This sentence appears in today's DW Langsam gesprochene Nachrichten:

Die Lage des FC Augsburg im Abstiegskampf der Fußball-Bundesliga hat sich auch durch die Rückkehr des Trainers Markus Weinzierl nicht entschärft.

The translation I am given by Google is:

The situation of FC Augsburg in the relegation battle of the Bundesliga has not been defused by the return of coach Markus Weinzierl.

which appears to be a sentence with a passive construction. But the grammar I see does not correspond with any passive construction with which I am familiar. And I cannot find evidence that entschärfen can be used as a reflexive verb. So I try to use Google again to understand the grammar:

Es hat sich durch die Rückkehr nicht entschärft: The return did not defuse it.

Es hat durch die Rückkehr nicht entschärft: It hasn't defused by the return.

Google indicates the presence of sich makes it passive!?

Isn't the use of werden required here for a passive construction?

Es ist durch die Rückkehr nicht entschärft worden.

And why is the sich present in this sentence?

  • Even if, it would be "Es ist ...entschärft worden" Commented May 9, 2021 at 5:06

1 Answer 1


First of all: hat sich entschärft is morphosyntactically an active and reflexive verb form. The reason is the following:

By default, etw. entschärfen is a transitive verb, so we have two arguments:

Die Rückkehr entschärft den Konflikt.
The return defuses/eases the conflict.

In those sentences, the one who defuses (agent) is the subject and the thing that is defused (patient) is the object.

Some transitive verbs, among them entschärfen, have another, intransitive form with only one argument: the patient, i.e. the former object. The patient then becomes the subject of the sentence:

Der Konflikt entschärft sich.
The conflict eases.

The intransitive form is called anticausative, hence the process is called causative alternation. In German, the anticausative does not have its own morphosyntactical forms, but is usually identical with reflexive verbs.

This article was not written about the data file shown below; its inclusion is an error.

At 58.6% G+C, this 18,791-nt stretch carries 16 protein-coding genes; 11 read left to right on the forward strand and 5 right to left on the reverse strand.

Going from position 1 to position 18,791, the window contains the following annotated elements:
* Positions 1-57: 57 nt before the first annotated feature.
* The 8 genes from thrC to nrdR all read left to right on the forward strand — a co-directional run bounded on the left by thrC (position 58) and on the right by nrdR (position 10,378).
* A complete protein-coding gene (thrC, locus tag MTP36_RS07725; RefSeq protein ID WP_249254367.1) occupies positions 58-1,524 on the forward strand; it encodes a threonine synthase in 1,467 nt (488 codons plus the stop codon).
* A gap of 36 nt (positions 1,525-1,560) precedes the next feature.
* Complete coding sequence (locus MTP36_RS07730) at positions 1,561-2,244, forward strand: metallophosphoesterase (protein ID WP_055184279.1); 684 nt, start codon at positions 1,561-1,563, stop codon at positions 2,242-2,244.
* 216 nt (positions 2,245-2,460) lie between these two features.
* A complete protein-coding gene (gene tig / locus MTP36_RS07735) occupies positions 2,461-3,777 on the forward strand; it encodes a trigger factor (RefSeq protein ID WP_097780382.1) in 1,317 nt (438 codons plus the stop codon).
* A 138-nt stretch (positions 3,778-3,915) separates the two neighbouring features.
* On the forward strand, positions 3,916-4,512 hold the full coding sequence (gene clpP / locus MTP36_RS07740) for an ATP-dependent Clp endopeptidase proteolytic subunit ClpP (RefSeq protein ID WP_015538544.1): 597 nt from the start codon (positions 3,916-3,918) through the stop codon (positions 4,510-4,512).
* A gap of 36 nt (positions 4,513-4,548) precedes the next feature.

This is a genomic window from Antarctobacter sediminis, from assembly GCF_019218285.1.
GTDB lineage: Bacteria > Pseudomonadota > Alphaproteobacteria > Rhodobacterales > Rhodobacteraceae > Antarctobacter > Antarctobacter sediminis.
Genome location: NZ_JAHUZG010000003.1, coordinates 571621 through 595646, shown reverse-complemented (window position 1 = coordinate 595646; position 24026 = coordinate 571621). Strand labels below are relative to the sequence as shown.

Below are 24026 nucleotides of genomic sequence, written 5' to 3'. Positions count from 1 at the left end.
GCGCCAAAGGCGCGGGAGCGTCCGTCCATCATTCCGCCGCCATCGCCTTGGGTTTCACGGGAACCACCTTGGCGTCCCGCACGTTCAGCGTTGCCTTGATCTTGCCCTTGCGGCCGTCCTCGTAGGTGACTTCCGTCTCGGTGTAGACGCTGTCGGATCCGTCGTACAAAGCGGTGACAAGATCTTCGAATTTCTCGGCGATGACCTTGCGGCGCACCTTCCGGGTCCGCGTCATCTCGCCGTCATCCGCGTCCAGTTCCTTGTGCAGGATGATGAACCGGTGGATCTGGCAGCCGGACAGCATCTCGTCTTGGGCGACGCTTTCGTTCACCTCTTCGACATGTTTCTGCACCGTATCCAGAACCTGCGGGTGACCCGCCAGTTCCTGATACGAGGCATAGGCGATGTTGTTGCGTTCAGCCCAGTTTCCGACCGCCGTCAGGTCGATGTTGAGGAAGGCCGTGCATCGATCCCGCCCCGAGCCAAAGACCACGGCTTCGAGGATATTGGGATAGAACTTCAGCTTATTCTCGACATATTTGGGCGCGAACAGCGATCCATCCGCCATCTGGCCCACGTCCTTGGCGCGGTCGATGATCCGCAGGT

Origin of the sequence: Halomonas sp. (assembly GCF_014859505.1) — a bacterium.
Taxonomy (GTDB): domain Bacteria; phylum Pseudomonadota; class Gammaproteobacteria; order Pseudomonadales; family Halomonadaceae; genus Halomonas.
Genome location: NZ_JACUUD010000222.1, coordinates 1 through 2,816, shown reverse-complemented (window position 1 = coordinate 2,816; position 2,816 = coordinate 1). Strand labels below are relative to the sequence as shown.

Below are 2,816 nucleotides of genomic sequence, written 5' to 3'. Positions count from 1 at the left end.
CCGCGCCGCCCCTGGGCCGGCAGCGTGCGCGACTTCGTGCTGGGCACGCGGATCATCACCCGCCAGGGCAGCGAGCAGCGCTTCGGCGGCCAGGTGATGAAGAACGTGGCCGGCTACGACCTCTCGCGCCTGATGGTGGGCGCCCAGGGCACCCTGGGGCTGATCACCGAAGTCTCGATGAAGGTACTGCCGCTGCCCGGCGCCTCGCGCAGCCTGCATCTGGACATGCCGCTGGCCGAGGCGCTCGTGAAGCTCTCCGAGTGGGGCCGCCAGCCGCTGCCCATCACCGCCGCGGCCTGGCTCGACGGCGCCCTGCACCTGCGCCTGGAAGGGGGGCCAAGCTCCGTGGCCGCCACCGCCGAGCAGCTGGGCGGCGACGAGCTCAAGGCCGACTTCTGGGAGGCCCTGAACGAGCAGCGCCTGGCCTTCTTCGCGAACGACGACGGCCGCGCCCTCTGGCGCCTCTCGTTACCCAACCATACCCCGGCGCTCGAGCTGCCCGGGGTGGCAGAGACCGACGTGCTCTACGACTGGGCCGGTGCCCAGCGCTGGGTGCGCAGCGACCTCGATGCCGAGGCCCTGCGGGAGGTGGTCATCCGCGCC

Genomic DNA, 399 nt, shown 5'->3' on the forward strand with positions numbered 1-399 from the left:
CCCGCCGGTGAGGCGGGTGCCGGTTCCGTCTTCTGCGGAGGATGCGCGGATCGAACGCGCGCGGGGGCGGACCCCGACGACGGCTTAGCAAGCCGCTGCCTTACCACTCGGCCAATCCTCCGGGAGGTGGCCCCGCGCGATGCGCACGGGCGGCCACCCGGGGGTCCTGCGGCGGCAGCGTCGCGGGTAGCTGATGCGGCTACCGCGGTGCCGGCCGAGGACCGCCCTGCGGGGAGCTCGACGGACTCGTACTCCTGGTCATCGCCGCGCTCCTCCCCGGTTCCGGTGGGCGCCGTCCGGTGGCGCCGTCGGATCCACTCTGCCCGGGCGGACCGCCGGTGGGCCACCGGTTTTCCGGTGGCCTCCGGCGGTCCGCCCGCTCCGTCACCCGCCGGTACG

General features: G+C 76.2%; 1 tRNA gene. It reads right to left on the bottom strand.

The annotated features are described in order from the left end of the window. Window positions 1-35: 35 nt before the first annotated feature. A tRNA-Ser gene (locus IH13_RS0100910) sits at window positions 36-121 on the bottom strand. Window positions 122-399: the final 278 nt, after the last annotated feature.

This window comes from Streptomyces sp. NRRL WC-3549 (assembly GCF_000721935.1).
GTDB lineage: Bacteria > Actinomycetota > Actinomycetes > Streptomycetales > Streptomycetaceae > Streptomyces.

English also has verbs with causative alternation, e.g. to ease, to open and to break. English does not use the reflexive form to mark the anticausative, but the alternation itself works the same way. We already see it above when we look at to ease. Another example:

He opens the door.
The door opens. (in German reflexive: öffnet sich/'opens itself')

  • Remark to the last example: "öffnen" exists als in a properly intransitive form, i.e., apart from Er öffnet die Tür and Die Tür öffnet sich, there is also Der Laden öffnet (montags immer um 8 Uhr). Commented May 9, 2021 at 5:09
  • 2
    The jargon can be confusing here. Wiktionary allows "ergative" to be used when transitive and intransitive switch subjects, for example in the entry for ankohlen. I personally think it's clearer to just list the meanings separately, as in the entry for aufbrechen, especially if such labels aren't used consistently. But Wiktionary does have a habit of never using "cat" when Felis catus will do.
    – RDBury
    Commented May 9, 2021 at 5:59
  • @RDBury The terminology of that is supremely fuzzy (and debated), especially on joint works like Wikipedia and Wiktionary where it changes between articles. There was a controversy about using the term ergative for those verbs at the end of the 60s, and the main counter-argument is that it should be reserved for the case. Also, the distinction between ambitransitive and anticausative verbs is not very clear. In German, I would say, it's whether the verb forms become reflexive (anticausative) or not (ambitransitive) after the alternation. Commented May 10, 2021 at 1:52
  • @amadeusamadeus: Interesting, I didn't know the term was controversial, just that it was confusing to have multiple words (all unfamiliar to the layman) describing very similar things. To me, grammar is a shortcut to learning a language, and while it's certainly an interesting field in its own right, it's not one I have time to master on top of learning that language. (German is challenging enough.) So while a certain amount of grammatical jargon is useful, I'm suspicious of learning new terms that might not help with the main goal.
    – RDBury
    Commented May 10, 2021 at 7:31

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